Some of them have risen to become wealthy merchants of international repute like the richest person known in first half of 20th Century Northern Nigeria, the famous late Alhasan Dantata, or our contemporaries like Isyaka Rabi'u, Alhaji Garba A.D., etc. There is hardly any shop at the famous multibillion naira kantin kwari market in Kano without a former almajiri either owning or managing it. Millions are farmers; some become watchmen, craftsmen, teachers, and down to even nail cutters. Among scholars almajirci has produced hundreds of thousands in the past. Even today it has produced famous people like Ameenuddeen Abubakar himself – a PhD, on the one hand, and Shehu Dahiru Usman Bauchi, on the other. We have been mean to forget the collective contribution of the system that produced these people. Rather, we look at almajiri with disdain, something not worthy of continuity.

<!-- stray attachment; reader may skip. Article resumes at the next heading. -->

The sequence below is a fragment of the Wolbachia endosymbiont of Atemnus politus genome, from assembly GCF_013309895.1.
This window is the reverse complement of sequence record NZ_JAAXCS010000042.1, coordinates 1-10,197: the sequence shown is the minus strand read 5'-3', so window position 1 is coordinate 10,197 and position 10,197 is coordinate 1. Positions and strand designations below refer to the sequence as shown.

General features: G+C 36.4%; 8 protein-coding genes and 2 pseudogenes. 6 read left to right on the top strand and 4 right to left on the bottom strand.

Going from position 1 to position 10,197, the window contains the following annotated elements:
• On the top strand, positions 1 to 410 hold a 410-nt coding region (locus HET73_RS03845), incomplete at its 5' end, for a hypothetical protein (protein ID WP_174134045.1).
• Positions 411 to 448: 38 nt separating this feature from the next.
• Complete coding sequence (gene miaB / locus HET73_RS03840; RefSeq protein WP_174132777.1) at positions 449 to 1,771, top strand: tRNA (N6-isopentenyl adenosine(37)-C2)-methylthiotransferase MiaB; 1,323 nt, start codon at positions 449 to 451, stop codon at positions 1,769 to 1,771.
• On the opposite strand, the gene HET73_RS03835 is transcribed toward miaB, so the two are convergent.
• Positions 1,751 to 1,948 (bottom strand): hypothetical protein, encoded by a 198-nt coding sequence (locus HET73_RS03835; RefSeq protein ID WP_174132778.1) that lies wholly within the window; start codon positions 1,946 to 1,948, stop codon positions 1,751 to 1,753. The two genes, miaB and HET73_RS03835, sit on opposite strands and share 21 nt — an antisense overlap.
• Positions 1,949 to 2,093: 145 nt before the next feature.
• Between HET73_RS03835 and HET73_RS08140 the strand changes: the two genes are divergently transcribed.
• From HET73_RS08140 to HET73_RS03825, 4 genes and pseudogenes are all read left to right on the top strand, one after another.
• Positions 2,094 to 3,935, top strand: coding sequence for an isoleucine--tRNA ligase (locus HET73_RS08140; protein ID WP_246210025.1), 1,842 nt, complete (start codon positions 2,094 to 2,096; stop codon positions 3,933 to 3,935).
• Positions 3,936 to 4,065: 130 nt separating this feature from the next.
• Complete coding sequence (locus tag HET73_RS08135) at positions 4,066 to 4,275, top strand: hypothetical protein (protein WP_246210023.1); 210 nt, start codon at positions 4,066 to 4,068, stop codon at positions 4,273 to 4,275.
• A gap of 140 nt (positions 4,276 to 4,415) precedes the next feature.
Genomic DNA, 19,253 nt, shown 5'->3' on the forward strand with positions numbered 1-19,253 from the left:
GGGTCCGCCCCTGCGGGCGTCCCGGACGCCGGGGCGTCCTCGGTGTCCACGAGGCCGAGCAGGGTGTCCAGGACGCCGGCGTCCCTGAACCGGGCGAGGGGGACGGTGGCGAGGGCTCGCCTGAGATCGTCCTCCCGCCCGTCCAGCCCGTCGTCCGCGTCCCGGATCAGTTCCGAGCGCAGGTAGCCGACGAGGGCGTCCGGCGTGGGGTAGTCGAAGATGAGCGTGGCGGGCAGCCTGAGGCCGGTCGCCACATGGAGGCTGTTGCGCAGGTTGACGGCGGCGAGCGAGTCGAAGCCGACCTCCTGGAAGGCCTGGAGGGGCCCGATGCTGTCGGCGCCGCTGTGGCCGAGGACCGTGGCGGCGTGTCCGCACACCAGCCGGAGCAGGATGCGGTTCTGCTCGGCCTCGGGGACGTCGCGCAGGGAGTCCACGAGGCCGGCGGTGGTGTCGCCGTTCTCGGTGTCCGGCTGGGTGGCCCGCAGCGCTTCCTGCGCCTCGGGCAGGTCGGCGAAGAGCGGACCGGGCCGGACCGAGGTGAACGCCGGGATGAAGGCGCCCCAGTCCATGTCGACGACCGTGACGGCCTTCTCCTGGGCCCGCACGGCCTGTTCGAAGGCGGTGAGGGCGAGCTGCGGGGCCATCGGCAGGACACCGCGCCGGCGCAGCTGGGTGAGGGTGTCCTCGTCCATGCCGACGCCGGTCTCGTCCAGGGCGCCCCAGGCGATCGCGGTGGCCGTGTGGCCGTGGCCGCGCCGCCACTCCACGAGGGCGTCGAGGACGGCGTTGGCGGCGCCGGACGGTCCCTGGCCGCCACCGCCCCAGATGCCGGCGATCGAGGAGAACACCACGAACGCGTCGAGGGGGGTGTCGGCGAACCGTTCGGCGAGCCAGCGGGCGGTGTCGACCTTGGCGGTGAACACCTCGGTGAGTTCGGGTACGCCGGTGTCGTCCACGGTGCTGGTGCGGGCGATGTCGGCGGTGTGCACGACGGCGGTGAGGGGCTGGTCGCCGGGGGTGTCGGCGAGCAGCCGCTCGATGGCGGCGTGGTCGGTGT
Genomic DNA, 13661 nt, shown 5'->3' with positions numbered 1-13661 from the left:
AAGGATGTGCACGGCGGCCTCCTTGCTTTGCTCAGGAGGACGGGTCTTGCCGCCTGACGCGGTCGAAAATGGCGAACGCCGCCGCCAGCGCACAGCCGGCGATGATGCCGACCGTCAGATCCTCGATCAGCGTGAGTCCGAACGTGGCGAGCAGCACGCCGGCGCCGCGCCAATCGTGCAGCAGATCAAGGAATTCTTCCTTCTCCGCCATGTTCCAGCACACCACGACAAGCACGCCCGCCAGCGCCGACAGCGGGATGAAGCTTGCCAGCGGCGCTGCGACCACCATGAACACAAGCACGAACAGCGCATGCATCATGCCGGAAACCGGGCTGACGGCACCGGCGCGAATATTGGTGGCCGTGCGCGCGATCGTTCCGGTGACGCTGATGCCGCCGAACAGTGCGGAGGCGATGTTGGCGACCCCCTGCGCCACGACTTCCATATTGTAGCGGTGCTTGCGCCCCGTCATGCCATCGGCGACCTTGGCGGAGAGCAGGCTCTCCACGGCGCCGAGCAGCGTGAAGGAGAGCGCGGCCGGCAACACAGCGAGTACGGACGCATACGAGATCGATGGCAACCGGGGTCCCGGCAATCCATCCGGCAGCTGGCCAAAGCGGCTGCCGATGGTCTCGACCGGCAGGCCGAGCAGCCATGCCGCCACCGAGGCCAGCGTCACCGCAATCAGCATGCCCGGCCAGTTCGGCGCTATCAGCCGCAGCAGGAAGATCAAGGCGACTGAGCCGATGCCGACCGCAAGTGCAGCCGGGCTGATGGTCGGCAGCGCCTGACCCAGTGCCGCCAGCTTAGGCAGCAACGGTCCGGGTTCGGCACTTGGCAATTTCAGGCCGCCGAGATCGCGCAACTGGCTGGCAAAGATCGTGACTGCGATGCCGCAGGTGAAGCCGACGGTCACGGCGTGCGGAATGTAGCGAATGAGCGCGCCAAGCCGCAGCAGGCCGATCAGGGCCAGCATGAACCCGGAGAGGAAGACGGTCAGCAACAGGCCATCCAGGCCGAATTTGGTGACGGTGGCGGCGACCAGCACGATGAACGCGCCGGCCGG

In our discussion next week, we will see which system needs salvation, our modern schools or the almajiri's. Then we will also start touching on the bad side of the almajiris, lest the reader thinks that everything is perfect with them. I decided to be lengthy in order give us the other picture, the positive one, which we hardly bring to focus when discussing the almajiri or try to find a solution to his problems. And since they do not have a voice, one of us, at least, should be kind enough to tell their good side on their behalf; more so when they are victims of our corruption and recklessness. I will cut the discussion here and request for your ears next week. I hope you will then lend them to me.

Aliyu Tilde
23 October 2009